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Mindfulness Research: Adapting Stressful Events to Being Benign, Beneficial and Meaningful

This 2011 research “Positive Reappraisal Mediates the Stress-Reductive Effects of Mindfulness: An Upward Spiral Process” from Garland, Gaylord, and Frederickson takes an interesting approach to seeing how we can leverage our experience of the positive effects of mindfulness and meditation even further through a process called positive reappraisal by adapting stressful events. Essentially, what this work looks at is the “adaptive process through which stressful events are re-construed as benign, beneficial, and/or meaningful.’” This process entails finding the beneficial aspect of experiences in the past, or possibilities in the future, through releasing conditioned understandings about said events. The relationship between mindfulness and this process is that they go hand-in-hand. The researchers explain “when a given event is appraised as a threat that exceeds one’s capabilities, an individual may initiate an adaptive response by decentering from this stress appraisal via a process of mindfulness, which leads to a state of mindful awareness.” What this means is that we have the power to redefine our experiences and create a joyful life for ourselves through the process of redefining our reaction to experiences. Things that we are quick to deem negative may not be so, and should we choose to see them differently, it can actually have a tremendously positive effect on our lives. The best part is that, as this study shows, we can train ourselves to do this repeatedly. Eventually, it may just become our new conditioned response to events.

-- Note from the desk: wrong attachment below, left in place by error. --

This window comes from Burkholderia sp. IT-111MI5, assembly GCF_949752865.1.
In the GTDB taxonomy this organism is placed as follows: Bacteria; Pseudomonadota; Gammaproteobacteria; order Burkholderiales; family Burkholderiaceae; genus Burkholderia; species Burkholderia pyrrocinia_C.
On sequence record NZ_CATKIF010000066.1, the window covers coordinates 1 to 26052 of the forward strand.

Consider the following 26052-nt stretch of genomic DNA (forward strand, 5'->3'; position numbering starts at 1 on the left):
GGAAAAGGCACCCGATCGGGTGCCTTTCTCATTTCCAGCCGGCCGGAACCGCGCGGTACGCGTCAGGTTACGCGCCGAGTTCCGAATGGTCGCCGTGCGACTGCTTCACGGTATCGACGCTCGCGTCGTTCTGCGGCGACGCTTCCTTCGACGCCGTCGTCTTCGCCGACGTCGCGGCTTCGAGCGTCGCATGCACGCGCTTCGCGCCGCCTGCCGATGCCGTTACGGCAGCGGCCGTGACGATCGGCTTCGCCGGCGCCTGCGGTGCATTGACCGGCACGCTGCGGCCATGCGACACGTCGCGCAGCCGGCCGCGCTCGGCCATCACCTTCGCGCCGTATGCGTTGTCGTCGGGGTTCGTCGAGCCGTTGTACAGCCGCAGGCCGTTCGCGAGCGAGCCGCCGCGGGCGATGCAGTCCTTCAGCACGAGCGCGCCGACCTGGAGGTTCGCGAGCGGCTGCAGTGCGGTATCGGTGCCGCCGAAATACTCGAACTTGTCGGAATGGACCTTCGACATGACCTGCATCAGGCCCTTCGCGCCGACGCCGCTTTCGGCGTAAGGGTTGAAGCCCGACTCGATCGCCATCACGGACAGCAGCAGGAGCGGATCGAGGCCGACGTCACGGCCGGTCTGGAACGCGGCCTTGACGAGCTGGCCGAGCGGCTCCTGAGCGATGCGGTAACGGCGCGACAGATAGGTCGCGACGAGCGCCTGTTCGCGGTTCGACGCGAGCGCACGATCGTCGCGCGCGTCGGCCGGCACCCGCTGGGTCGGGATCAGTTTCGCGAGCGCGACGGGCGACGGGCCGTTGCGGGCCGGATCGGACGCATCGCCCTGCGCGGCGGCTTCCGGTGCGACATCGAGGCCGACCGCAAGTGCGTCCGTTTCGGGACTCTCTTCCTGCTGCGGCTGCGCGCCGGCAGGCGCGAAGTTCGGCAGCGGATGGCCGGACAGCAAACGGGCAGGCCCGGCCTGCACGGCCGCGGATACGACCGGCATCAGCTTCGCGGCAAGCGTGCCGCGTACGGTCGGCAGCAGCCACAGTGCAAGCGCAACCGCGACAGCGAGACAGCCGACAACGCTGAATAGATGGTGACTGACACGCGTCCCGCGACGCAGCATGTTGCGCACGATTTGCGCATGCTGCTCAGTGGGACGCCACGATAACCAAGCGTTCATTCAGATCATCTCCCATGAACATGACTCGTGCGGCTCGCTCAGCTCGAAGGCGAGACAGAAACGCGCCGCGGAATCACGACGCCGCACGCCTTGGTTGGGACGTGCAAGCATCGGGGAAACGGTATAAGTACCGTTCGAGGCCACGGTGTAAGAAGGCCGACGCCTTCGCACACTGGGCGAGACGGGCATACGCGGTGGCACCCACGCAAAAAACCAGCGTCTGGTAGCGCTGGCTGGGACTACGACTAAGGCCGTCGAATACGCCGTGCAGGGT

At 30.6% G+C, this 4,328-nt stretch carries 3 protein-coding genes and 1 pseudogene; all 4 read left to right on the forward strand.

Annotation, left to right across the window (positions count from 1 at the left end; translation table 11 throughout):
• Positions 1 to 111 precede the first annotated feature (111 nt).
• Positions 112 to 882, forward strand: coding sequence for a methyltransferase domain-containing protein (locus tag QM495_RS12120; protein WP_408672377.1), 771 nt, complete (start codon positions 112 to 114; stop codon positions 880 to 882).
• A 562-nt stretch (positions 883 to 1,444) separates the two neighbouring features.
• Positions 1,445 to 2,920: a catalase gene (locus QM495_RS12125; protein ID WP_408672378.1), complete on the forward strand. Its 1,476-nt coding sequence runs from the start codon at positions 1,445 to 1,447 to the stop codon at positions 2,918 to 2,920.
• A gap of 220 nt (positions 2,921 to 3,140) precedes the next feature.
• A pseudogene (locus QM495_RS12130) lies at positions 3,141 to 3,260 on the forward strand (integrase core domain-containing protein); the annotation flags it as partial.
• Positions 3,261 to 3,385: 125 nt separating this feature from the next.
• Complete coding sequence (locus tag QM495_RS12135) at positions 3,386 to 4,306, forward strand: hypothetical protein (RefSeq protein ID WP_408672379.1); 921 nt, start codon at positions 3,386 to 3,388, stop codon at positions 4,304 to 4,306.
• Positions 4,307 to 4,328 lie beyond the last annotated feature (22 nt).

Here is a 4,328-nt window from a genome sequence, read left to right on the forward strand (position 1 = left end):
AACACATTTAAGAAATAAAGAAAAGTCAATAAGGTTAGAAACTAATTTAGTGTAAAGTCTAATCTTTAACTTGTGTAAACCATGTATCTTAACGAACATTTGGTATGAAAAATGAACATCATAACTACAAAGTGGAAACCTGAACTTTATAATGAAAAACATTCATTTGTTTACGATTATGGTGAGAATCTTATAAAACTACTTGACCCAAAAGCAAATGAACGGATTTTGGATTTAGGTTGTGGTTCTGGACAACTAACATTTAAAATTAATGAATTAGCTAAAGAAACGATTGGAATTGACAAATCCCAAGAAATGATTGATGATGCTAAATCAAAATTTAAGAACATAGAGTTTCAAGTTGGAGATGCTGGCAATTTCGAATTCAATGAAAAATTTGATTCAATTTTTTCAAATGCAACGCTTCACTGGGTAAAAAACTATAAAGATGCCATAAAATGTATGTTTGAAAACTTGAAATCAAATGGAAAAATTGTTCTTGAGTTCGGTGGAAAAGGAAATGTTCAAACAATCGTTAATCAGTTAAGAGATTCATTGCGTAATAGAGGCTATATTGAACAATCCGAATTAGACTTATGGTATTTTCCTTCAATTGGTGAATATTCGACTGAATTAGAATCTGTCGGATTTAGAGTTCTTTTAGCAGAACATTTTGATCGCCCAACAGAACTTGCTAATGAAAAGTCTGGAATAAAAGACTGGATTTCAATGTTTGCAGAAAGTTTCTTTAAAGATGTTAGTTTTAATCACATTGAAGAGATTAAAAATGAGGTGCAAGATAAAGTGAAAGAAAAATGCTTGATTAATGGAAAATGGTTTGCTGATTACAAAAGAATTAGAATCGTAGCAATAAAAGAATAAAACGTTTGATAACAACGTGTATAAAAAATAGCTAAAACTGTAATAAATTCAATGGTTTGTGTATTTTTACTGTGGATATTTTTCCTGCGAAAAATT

Basically, this study proves that with repeated practice “individuals can then more easily reappraise their circumstances and redefine or reframe them as meaningful or even beneficial and, in so doing, reduce stress while promoting the experience of positive emotions, such as hope or challenge.” So, it turns out that seeking the silver lining has more positive outcomes than we could have ever imagined. Though the participants of this study were in an 8 week Mindfulness Based Stress Reduction Course, it would be easy to imagine that having a meditation practice and coupling it with reframing your negative associations would have a similar effect.

http://www.researchgate.net/profile/Eric_Garland/publication/225880341_Positive_Reappraisal_Mediates_the_Stress-Reductive_Effects_of_Mindfulness_An_Upward_Spiral_Process/links/02bfe511266e21e1ad000000.pdf

More on: Mindfulness, Mindfulness Research
Latest update: March 27, 2015